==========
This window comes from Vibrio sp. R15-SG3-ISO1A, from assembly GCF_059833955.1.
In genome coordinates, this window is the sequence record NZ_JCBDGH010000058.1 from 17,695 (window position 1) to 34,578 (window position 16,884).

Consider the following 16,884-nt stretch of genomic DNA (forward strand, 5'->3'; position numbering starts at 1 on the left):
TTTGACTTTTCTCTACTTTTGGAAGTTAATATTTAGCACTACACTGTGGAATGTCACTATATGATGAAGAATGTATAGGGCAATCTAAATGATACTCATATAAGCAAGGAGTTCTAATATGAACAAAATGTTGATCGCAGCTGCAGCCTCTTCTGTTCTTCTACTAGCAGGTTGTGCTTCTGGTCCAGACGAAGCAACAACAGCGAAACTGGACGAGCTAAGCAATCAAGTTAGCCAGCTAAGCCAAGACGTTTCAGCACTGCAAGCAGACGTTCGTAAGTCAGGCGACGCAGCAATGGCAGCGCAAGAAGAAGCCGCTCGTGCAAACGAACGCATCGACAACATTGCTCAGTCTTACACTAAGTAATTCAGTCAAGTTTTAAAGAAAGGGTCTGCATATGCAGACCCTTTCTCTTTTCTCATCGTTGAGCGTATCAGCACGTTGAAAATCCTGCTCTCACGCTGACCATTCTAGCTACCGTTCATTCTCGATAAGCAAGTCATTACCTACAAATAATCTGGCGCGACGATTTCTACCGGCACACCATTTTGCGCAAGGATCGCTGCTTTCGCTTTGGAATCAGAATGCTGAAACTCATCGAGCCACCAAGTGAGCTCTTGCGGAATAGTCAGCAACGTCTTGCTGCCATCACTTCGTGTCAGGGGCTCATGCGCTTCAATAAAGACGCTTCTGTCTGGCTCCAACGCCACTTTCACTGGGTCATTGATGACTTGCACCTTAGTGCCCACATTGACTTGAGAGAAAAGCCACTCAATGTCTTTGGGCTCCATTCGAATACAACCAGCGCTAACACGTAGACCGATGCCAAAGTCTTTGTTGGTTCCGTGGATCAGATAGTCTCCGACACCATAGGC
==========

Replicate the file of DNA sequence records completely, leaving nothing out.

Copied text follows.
This window comes from Vibrio sp. R15-SG3-ISO1A, from assembly GCF_059833955.1.
In genome coordinates, this window is the sequence record NZ_JCBDGH010000058.1 from 17,695 (window position 1) to 34,578 (window position 16,884).

Consider the following 16,884-nt stretch of genomic DNA (forward strand, 5'->3'; position numbering starts at 1 on the left):
TTTGACTTTTCTCTACTTTTGGAAGTTAATATTTAGCACTACACTGTGGAATGTCACTATATGATGAAGAATGTATAGGGCAATCTAAATGATACTCATATAAGCAAGGAGTTCTAATATGAACAAAATGTTGATCGCAGCTGCAGCCTCTTCTGTTCTTCTACTAGCAGGTTGTGCTTCTGGTCCAGACGAAGCAACAACAGCGAAACTGGACGAGCTAAGCAATCAAGTTAGCCAGCTAAGCCAAGACGTTTCAGCACTGCAAGCAGACGTTCGTAAGTCAGGCGACGCAGCAATGGCAGCGCAAGAAGAAGCCGCTCGTGCAAACGAACGCATCGACAACATTGCTCAGTCTTACACTAAGTAATTCAGTCAAGTTTTAAAGAAAGGGTCTGCATATGCAGACCCTTTCTCTTTTCTCATCGTTGAGCGTATCAGCACGTTGAAAATCCTGCTCTCACGCTGACCATTCTAGCTACCGTTCATTCTCGATAAGCAAGTCATTACCTACAAATAATCTGGCGCGACGATTTCTACCGGCACACCATTTTGCGCAAGGATCGCTGCTTTCGCTTTGGAATCAGAATGCTGAAACTCATCGAGCCACCAAGTGAGCTCTTGCGGAATAGTCAGCAACGTCTTGCTGCCATCACTTCGTGTCAGGGGCTCATGCGCTTCAATAAAGACGCTTCTGTCTGGCTCCAACGCCACTTTCACTGGGTCATTGATGACTTGCACCTTAGTGCCCACATTGACTTGAGAGAAAAGCCACTCAATGTCTTTGGGCTCCATTCGAATACAACCAGCGCTAACACGTAGACCGATGCCAAAGTCTTTGTTGGTTCCGTGGATCAGATAGTCTCCGACACCATAGGC